Yes, the title says it accurately. Father Paul Marx, OSB (1920-2010), did more to keep the pro-life discussion focused on the root causes of abortion than anyone in my entire existence. And it was precisely because of his confrontation with this evil that Father was always in hot water! You gotta love a Catholic priest with so much confidence in truth that he confronts those who deny it at every turn. And the Brown family surely loved him!
Our involvement with the great and unforgettable Father Marx goes back to our earliest days in the pro-life cause. In 1977, Paul Brown, my husband, who was then executive director of Life Amendment Political Action Committee (LAPAC), traveled to Syracuse, New York, with LAPAC president Sean Morton Downey Jr. to speak at a pro-life rally. His fellow participants included Anita Bryant and Father Marx. But soon after Paul and Sean arrived in Syracuse, they learned Father had just been thrown out of a rectory because he refused to accommodate a request from the cathedral’s pastor to avoid the subject of contraception during his homilies the following Sunday morning. Father asked Paul if he could sleep on the floor of their hotel room. Of course, Paul ordered a bed for him and, on that evening, a lifelong friendship began.
Father Marx inspired Paul and I to never give up an inch to the culture of death and never back away from the truth that contraception is the root cause of abortion. Believe me when I say this caused all sorts of problems, disagreements and downright nastiness from those who did not agree, but that never stopped Father. And due to his persistence, all that truth rubbed off not only on us but our children as well, thank God.
What was most memorable about Father Marx was his ability to endure with a smile abuse such as he received in New York. In a calm manner, he explained that there were many Catholic priests who viscerally hated Pope Paul VI’s encyclical Humanae Vitae and spent every moment they could in contradicting its teaching and denying its validity. Moreover, they did so with impunity. Many bishops seemed to be oblivious to all the harm these dissenters were causing and thus it escalated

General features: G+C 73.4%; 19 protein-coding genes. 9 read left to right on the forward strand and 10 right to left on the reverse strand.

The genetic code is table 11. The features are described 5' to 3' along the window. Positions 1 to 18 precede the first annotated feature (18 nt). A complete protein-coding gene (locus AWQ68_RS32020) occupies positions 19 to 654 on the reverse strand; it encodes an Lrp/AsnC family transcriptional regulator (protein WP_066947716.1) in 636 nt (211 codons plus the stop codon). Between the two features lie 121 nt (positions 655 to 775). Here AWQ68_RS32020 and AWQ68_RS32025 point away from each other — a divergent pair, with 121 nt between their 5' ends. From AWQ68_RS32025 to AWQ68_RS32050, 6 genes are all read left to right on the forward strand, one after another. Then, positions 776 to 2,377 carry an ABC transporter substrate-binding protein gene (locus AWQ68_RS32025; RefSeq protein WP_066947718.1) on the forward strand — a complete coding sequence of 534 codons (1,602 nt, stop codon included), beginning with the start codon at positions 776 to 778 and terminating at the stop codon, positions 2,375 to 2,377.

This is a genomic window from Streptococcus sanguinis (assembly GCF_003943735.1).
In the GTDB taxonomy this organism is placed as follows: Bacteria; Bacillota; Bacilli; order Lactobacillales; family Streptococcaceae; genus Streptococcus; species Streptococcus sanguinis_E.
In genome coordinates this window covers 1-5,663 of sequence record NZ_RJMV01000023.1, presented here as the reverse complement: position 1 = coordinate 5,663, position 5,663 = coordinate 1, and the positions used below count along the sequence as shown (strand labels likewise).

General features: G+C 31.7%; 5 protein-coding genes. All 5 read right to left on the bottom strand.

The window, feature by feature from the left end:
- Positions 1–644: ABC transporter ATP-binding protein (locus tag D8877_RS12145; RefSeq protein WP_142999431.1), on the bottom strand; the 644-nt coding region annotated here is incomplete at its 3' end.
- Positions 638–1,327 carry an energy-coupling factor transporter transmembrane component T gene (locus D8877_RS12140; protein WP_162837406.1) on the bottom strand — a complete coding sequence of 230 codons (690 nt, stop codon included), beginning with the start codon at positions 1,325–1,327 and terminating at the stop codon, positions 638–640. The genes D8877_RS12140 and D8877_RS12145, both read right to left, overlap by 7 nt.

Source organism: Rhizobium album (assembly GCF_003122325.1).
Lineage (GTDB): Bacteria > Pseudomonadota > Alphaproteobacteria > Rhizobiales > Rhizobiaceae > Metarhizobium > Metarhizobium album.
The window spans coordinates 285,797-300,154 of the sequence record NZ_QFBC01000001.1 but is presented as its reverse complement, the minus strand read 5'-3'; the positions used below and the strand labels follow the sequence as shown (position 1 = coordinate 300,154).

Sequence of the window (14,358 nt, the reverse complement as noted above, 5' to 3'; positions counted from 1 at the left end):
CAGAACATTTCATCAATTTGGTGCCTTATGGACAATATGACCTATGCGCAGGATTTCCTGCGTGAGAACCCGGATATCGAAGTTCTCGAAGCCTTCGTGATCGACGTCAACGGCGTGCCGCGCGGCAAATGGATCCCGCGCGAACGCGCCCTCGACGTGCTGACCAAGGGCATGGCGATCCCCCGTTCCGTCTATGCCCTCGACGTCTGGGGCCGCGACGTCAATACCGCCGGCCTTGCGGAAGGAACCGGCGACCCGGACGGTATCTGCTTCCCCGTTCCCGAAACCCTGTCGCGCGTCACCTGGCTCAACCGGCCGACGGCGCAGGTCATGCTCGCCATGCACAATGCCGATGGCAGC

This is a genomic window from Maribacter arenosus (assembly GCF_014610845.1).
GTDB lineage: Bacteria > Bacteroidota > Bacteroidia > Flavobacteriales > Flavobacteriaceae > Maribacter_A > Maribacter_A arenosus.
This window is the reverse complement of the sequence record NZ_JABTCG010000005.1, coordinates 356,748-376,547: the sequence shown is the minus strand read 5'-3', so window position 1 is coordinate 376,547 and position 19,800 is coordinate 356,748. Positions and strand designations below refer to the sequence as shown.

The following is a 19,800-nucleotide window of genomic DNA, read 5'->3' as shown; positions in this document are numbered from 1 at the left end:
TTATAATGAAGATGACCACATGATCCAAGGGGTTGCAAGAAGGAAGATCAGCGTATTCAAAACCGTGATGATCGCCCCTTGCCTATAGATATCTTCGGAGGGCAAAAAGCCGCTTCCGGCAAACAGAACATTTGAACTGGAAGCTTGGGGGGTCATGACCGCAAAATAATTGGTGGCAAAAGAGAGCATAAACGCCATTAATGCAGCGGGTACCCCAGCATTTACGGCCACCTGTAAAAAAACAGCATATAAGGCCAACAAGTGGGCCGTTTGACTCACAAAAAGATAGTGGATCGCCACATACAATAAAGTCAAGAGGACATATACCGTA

HLI’s humble beginnings
When Father Marx first came to Washington, D.C., a couple of years later, it was because he had been forced out of his abbey in Minnesota by dissenting priests who claimed he was somehow delusional. Well, we couldn’t permit that type of character assassination to ruin all the good work Father was doing, so we took him into our home. He lived in our basement for a couple of months. Then we secured him living quarters in a rectory near his first office in the capital. And thus Human Life International began. As I recall, in 1980 when this occurred, Paul even had to teach Father how to write a check! You see, having entered the seminary as a 14-year-old high school student, he had never had to deal with such mundane things. But he caught on very quickly to efficient money management.
HLI didn’t stay in that first little cubbyhole of an office for very long! For not only was Father Marx an amazing homilist and teacher, he was a fantastic fundraiser. So before you knew what had hit the nation and the world, Father was moving into new offices, which were actually warehouses, thus earning him the moniker the Warehouse Priest. You see, he actually slept where he worked! And he worked tirelessly, well into the wee hours of the morning. (I found that out when he lived at our home. I also learned he expected the same from everyone!)
A teacher of truth
What is perhaps most unique about our relationship with Father Marx, however, is that he taught us more than we could ever have hoped to teach him. He was a man committed to Christ with every fiber of his being. When we started formulating all of the policies for American Life League, even before he came to be part of the Washington, D.C. scene, he would take time on the telephone to help us come up with the right words, say the right things and, charitably but firmly, stay on point. He had all kinds of patience for those who believed in truth and absolutely none for those who would prefer to trash the Church rather than build her up.